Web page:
"will become eligible for benefits on the first day of the third month following the month in which [the employee] worked 72 or more hours. . . . [The] insurance will terminate on the following dates, whichever occurs first:

 

"(1) The last day of the second calendar month following the month in which [the employee works] less than 72 hours for Contributing Employers."

 6. Plaintiff was ill and did not work for four days of the week ending July 16, 1966. As a result of his illness and the period of two weeks of his inactive duty training, plaintiff worked for and was paid by defendant Trucking for only 56 hours of work for the month of July 1966.

 7. Plaintiff again was ill and was hospitalized at King's Highway Hospital in Brooklyn, New York, from October 4 through October 11, 1966, inclusive. Plaintiff was presented by agents of the aforesaid hospital with a bill in the amount of $437.10, and paid that amount in full.

 8. Payment of the hospitalization costs described in paragraph 7, above, was denied by the Associated Hospital Service of New York (Blue Cross) on the ground that the third-party defendant Local 814 Welfare Fund had not certified the claim.

 9. Defendant Trucking failed in July of 1966 to make payments to the third-party defendant Local 814 Welfare Fund for the four days plaintiff did not work due to illness and the two weeks plaintiff was on inactive duty training during July.

 10. If defendant Trucking had made such payments to the third-party defendant Local 814 Welfare Fund, plaintiff would have been eligible for hospitalization coverage for the month of October 1966, and the Associated Hospital Service of New York (Blue Cross) would have certified plaintiff's claim for reimbursement for the hospitalization expenses he incurred at that time.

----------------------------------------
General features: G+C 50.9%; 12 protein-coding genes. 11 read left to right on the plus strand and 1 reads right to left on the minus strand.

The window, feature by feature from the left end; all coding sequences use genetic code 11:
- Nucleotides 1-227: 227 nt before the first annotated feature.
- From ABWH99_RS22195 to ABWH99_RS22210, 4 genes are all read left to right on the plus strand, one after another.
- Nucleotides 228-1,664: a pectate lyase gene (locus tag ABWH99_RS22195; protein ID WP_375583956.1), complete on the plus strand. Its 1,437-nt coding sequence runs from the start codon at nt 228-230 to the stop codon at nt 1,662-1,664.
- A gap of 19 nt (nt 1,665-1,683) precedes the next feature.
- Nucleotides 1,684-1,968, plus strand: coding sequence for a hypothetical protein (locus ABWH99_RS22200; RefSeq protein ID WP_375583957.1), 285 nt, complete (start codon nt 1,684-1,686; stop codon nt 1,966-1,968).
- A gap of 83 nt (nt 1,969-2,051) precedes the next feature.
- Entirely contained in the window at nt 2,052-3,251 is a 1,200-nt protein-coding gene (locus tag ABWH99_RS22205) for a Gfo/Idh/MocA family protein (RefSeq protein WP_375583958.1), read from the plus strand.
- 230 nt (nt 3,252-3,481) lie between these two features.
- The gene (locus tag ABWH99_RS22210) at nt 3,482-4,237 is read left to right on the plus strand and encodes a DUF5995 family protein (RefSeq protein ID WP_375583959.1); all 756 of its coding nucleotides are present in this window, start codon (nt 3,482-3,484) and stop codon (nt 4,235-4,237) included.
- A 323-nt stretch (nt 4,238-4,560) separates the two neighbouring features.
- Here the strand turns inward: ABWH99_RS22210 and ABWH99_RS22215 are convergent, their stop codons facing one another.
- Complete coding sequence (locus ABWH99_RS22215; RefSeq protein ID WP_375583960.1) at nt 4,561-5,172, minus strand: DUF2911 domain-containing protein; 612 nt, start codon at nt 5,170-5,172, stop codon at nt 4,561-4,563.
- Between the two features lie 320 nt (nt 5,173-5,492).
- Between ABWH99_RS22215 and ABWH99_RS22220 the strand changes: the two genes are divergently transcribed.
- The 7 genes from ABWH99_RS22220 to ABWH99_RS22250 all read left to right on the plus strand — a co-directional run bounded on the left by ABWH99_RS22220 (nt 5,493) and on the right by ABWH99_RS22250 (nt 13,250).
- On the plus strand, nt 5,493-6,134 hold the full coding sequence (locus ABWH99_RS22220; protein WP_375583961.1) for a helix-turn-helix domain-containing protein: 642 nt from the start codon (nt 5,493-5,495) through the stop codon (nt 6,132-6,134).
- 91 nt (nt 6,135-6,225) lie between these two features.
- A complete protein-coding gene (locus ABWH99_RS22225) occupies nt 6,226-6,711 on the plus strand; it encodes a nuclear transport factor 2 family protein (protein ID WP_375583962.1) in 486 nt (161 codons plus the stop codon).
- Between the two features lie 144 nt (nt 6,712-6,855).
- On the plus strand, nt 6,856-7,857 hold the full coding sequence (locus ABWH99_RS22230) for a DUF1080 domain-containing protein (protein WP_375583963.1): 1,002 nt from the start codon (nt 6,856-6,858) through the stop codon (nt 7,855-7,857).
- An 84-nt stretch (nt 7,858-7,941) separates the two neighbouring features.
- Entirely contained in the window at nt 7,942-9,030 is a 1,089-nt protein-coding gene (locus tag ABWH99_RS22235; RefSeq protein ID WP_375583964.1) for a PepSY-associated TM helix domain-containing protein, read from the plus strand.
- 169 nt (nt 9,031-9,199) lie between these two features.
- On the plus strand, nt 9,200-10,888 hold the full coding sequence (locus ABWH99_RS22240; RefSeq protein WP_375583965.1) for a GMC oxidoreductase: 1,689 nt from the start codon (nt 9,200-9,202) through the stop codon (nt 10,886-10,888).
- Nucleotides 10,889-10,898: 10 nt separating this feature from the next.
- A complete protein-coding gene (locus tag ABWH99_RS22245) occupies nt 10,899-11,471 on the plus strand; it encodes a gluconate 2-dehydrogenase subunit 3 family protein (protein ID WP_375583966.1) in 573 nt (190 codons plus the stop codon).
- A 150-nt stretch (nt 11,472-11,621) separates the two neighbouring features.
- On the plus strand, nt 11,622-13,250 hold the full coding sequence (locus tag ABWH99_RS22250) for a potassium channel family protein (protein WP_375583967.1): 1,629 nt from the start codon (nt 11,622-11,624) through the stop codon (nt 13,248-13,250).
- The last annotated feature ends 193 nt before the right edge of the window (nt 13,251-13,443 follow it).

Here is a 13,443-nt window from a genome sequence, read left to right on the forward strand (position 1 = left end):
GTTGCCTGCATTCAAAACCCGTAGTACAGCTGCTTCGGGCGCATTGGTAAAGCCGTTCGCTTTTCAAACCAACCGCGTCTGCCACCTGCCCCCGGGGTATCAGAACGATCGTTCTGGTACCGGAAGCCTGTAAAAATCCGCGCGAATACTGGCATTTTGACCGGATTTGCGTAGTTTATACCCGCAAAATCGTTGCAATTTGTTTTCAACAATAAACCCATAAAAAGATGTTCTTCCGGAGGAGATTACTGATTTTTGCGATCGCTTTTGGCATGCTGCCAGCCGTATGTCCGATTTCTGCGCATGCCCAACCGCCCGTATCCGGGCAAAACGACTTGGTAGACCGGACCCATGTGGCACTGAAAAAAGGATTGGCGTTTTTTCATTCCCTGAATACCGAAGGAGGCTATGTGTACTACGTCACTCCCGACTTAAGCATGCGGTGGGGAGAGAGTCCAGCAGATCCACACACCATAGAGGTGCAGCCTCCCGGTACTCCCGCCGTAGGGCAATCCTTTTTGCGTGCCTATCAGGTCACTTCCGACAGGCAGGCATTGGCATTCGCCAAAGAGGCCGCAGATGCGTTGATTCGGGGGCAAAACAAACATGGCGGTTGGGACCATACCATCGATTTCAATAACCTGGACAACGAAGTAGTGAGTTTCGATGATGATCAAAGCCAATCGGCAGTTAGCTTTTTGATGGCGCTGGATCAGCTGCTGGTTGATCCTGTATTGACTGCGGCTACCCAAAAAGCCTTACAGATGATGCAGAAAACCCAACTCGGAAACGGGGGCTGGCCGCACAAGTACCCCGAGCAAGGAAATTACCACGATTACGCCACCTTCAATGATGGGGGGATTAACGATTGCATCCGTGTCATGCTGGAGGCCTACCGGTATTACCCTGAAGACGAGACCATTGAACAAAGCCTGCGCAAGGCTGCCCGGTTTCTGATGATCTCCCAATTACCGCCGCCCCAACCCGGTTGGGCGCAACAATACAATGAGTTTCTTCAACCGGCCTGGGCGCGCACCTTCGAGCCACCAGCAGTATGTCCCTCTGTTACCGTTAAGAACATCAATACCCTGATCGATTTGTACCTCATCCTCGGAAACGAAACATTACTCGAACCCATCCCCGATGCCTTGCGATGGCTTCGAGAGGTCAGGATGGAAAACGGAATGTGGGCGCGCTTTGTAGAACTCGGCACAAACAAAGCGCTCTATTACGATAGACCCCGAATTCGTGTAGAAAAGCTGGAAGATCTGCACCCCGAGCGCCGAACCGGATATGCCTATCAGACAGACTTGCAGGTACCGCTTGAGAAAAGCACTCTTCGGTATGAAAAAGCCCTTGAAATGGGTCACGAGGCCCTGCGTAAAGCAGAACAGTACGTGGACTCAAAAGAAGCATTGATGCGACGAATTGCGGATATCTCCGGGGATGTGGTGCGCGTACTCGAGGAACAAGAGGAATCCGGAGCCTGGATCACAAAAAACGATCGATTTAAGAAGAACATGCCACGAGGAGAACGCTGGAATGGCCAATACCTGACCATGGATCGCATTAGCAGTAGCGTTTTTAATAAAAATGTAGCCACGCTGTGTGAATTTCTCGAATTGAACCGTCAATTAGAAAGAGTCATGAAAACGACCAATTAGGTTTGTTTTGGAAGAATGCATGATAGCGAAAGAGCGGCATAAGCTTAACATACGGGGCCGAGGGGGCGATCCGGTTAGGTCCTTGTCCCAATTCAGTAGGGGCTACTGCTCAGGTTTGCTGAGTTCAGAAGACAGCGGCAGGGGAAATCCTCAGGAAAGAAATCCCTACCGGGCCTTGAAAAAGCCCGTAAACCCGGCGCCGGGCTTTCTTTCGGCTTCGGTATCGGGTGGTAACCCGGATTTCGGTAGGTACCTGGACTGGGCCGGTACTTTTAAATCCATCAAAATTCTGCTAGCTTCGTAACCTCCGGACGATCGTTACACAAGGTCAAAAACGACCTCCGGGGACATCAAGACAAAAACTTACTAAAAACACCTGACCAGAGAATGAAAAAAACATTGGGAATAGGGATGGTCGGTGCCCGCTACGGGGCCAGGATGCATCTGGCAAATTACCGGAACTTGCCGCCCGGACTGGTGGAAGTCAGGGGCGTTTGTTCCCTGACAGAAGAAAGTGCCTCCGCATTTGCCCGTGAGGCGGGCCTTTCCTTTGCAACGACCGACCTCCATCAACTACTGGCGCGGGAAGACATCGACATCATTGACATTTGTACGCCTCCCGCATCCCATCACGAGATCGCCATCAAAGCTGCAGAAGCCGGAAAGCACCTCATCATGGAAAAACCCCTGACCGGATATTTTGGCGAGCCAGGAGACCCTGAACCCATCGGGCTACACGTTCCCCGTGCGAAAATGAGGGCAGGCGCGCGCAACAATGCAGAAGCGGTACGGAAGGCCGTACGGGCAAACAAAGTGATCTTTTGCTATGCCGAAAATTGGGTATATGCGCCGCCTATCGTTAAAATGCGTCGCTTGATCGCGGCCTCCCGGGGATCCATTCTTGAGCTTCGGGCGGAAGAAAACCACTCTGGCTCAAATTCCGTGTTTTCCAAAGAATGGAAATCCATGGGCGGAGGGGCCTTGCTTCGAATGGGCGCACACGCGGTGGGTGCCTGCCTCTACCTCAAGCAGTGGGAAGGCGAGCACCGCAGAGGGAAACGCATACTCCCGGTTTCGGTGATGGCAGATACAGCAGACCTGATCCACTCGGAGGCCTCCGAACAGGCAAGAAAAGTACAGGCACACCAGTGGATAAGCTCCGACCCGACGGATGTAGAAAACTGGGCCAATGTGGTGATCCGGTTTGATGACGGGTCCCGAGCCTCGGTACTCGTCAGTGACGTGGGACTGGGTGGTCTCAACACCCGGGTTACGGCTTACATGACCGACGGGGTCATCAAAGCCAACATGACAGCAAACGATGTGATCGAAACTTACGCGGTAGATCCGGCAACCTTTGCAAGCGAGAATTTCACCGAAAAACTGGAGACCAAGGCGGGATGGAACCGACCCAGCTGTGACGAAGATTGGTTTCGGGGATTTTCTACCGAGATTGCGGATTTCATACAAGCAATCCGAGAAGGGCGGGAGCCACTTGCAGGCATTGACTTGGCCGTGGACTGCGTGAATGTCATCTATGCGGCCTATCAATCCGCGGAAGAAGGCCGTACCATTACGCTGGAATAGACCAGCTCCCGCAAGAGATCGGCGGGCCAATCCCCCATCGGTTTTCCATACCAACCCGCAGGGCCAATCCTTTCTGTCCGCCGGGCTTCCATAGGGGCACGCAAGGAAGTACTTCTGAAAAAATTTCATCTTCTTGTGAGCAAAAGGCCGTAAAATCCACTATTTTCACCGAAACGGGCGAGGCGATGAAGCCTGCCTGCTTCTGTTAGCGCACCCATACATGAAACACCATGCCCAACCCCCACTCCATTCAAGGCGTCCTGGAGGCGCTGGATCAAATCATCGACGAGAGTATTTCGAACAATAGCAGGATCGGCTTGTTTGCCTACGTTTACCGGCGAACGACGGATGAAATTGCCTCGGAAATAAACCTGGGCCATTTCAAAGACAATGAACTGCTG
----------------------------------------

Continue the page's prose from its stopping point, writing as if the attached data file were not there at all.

11. Defendant Trucking on or about April 13, 1967, tendered to the third-party defendant Local 814 Welfare Fund welfare contributions for the period July 16, 1966, to July 31, 1966, for and on behalf of plaintiff, but the third-party defendant refused to accept said welfare contributions.

 Under 50 U.S.C. App. § 459(g) (4) an employee of a private employer must, upon request of the employee,

 

"be granted a leave of absence by his employer for the period required to perform active duty for training or inactive duty training in the Armed Forces of the United States. Upon his release from a period of such active duty for training or inactive duty training, . . . such employee shall be permitted to return to his position with such seniority, status, pay, and vacation as he would have had if he had not been absent for such purposes. . . ."

 It is important to distinguish the National Guard Reservist granted a leave of absence under § 459(g) (4) from the inductee who, under § 459(b) (B), shall be restored to his prior position of employment "or to a position of like seniority, status, and pay" and who also, under § 459(c),